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Work out; get happy!

Since I first began my career in lecturing and writing on matters of health and fitness more than 20 years ago I have doggedly insisted that if persons exercise with moderate intensity four or five days a week, within two or three weeks they’ll feel so much better that they won’t want to stop. A recent article in the online publication by Blue Cross/Blue Shield of North Carolina bears this out – and then some.

The article by Michelle Rogers offers several reasons. The first is that exercise increases blood flow to the brain. Approximately one-quarter of the blood sent from your heart with each beat goes to the brain, providing oxygen and nutrients and removing accumulated waste products. But in addition the extra blood flow causes the release of endorphins and serotonin, chemicals that provide a feeling of well-being.

Physical activity also increases the delivery of blood to muscles and thereby removes chemicals that accumulate during stress and that can negatively affect the brain.

A growing number of studies show that persons with major forms of depression who exercise show improvement in a matter of weeks, either with exercise alone or in addition to prescription medication. Considering that antidepressants often cause considerable side effects, anything that leads to at least a reduction of dosage should be considered.

You have probably heard of “runner’s high”, the euphoria that long-distance runners experience. Fret not – you don’t need to become a marathoner. The feel-good effects of exercise have been documented to occur with only short bouts of exercise a few days per week. Brisk walking fills the bill and won’t leave you needing knee replacements by the time you get that first Social Security check.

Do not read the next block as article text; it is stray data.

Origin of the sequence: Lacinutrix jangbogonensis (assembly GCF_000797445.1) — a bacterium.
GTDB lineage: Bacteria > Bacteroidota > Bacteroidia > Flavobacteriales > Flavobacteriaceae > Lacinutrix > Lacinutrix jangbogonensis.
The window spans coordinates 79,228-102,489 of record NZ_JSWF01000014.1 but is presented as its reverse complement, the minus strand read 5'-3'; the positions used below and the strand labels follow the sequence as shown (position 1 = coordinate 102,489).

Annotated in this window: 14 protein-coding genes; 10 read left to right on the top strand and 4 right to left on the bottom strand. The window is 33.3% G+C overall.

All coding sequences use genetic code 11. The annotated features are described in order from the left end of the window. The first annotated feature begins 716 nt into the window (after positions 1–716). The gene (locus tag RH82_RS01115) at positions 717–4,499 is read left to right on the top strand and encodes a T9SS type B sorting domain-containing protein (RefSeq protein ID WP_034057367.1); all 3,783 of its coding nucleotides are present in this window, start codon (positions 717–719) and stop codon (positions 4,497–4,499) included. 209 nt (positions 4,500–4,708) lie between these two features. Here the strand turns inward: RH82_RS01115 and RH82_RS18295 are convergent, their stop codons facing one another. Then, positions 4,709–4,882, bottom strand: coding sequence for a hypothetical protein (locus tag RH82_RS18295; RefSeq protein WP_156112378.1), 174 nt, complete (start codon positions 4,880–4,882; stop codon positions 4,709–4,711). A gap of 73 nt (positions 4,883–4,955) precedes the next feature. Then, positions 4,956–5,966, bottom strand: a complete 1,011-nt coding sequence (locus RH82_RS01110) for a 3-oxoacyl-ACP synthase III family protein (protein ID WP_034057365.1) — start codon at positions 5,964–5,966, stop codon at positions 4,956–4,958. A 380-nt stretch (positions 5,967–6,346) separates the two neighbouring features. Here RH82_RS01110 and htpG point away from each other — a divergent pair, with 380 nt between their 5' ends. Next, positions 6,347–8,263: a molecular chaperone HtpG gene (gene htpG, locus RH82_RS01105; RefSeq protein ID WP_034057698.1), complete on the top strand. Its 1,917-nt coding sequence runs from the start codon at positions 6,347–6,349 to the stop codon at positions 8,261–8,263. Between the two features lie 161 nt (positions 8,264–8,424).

The lesson: get moving and get happy.


Another annoyance of aging: dehydration

One of the challenges of getting older is that by the time we reach the half-century mark (!) the thirst mechanism doesn’t work as well to warn us that we need to take in more fluid. That helps to explain why so many seniors succumb to dehydration during extremely hot weather. Dehydration is another reason why we feel fatigued. When our fluid intake lags our thinking gets fuzzy and dulls the signal that we need a refreshing drink. As a result, most seniors experience dehydration from time to time.

There is another risk to frequent episodes of dehydration: kidney stones.

Forget about those mathematical formulas that tell you to take ________(fill in the blank) ounces of fluid __________(fill in the blank) times a day. Ambient temperature, humidity, activity level, prescription medications and medical issues can be so variable that the math is meaningless.

The solution is absurdly simple: drink enough fluid (preferably plain water) so that your urine is consistently a light yellow color with only a slight odor. Dark, smelly urine increases the risk of kidney stones. Don’t overdo it either. If your urine looks like tap water and has no odor it puts you at risk of convulsions, a condition that is commonly seen in long-distance runners at the end of a race when they overdo rehydration.

Dehydration also increases the risk of heart attack and stroke, and for travelers on long trips there is an increased risk of forming blood clots in the legs – deep vein thrombosis, also known as economy class syndrome.

Although plain water should be your beverage of choice, any kind of liquid will do. Keep in mind that most foods consist of 80-90 percent water. And yes, a glass of wine or a bottle of beer will help to prevent dehydration, in case you need an excuse.






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